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In 1987, Dublin hosted the international poker championship. This year the action shifts to Belfast where the high rollers have gathered as John "Jive" Major cuts the deck for a high-stakes, life-and-death game. John's on a winning streak, holding no aces but playing his cards close to his chest. Read 'em and weep, he says, and deals.

To the dealer's left, Jimmy "Moxie" Molyneaux, boss of the old Union mob. Poker's not his game; he's more accustomed to a leisurely rubber of bridge where he gets to call trumps and turn an easy trick. Moxie's gang has been marking cards and dealing off the bottom since Partition but now he's got a handful of nothing with a deuce in the hole so all he can do is bluff, stay in, and hope no one calls him.

By his side is the Rev "Hellfire" Paisley, the joker in the pack, who, many claim, hasn't played with a full deck in years. He shouldn't be at the table anyway, as gambling's a sin, and if he could, he'd close the school. But he's scared of getting a raw deal and still thinks he can beat the house if he ups the ante. He's holding a pair of queens and his hole card is a knave. Whatever happens, he'll call a misdeal.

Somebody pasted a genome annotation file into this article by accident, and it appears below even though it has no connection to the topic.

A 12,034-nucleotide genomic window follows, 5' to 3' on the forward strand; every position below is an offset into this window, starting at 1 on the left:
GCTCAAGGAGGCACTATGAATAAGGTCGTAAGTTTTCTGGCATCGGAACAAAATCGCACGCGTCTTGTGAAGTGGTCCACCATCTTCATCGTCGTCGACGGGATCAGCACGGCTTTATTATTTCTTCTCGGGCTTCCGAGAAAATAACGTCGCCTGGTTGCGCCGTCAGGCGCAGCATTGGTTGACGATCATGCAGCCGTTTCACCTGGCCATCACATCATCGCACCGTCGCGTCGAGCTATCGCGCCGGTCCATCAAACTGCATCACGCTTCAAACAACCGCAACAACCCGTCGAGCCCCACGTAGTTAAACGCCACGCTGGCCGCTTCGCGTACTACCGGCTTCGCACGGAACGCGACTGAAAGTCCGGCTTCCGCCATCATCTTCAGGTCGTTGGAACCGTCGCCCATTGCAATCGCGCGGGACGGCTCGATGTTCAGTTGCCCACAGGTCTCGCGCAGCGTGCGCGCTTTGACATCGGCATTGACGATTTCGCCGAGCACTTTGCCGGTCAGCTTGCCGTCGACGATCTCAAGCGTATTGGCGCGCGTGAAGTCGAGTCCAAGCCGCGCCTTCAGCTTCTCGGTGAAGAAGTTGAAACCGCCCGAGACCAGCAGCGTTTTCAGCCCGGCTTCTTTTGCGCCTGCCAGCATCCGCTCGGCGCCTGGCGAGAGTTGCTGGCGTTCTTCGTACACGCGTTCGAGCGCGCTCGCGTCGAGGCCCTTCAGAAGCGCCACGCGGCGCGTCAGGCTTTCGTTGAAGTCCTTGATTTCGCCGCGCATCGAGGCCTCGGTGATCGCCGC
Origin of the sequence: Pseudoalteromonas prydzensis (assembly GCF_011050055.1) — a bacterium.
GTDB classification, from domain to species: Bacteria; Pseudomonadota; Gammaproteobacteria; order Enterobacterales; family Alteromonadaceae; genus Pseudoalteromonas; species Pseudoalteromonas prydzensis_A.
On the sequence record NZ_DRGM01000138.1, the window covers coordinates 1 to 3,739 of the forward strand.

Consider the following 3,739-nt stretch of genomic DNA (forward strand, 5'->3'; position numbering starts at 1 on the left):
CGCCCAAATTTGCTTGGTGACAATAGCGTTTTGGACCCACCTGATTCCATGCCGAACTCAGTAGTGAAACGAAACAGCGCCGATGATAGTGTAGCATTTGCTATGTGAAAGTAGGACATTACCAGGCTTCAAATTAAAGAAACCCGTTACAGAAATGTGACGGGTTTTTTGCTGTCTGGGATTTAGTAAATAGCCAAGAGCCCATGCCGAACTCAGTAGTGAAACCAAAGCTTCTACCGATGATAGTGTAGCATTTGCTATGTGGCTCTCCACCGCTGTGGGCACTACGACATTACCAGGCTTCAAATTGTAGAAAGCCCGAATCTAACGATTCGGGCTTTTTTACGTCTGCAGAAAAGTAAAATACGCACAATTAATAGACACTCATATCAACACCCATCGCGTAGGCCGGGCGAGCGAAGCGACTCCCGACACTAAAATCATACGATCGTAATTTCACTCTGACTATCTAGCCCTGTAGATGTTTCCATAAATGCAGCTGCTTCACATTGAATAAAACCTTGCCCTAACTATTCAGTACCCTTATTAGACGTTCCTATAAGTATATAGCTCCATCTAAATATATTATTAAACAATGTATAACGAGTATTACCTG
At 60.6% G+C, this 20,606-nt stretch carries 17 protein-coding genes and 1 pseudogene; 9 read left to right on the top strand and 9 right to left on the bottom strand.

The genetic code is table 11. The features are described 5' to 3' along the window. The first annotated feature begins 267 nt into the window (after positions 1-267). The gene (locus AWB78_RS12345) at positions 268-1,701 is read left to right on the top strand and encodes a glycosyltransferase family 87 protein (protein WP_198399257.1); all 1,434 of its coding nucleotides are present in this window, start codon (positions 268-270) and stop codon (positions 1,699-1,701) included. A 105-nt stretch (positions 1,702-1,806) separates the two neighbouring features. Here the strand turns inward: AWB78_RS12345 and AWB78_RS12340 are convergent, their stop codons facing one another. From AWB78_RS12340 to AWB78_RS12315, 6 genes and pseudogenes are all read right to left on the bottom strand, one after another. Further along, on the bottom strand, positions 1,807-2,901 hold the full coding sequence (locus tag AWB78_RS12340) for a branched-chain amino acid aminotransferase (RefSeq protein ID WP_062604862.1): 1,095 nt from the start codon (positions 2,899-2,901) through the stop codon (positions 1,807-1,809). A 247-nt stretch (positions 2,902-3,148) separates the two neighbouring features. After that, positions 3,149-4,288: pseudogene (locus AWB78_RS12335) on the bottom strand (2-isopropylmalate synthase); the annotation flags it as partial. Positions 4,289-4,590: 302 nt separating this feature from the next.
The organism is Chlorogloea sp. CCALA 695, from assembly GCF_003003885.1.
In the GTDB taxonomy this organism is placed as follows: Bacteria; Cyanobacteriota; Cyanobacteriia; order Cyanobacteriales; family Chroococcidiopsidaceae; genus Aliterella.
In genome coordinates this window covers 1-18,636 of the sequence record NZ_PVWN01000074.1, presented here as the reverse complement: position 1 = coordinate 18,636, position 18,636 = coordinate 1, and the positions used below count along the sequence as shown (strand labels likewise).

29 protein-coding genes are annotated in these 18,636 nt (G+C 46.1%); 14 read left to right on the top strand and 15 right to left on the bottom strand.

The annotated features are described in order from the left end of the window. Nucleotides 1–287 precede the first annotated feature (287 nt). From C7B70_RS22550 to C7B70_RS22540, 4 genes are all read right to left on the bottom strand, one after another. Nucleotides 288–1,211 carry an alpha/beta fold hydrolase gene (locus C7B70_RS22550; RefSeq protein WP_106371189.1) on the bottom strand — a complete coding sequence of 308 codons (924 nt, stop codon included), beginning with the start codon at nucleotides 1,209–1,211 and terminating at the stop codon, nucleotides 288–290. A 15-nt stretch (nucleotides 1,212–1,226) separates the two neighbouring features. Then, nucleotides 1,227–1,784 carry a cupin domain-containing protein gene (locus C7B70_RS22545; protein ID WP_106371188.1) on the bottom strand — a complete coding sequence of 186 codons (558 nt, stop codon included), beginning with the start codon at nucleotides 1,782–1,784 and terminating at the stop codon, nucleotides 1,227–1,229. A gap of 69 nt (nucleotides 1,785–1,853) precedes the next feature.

Sitting in the shadows, where Moxie and Hellfire don't have to look at him, is poker-faced Gerry "Yer Man" Adams of Sinn Fein, yesterday's wild card, today's big player. Yer Man plays a cool hand and reckons he doesn't have to lay his cards on the table to scoop the kitty. All he has to do is stand pat while Jive John raises the stakes, figuring that Moxie will cut and run and Hellfire will be exposed in the showdown. Besides, Gerry's hole card is the ace of spades.

It's a bluff no one wants to call, no one has a winning hand, no one's going to make a clean sweep. Jive John's feeling flush but more than that, he's tired of these three and tired of them taking his money. If he has a card up his sleeve, it's this: he wants to fold, cut his losses and go home. He wants them to play him out. He'd finesse them if he dared, but doesn't want to chance his hand. He figures if he plays it right, they'll finesse themselves - that's the game plan.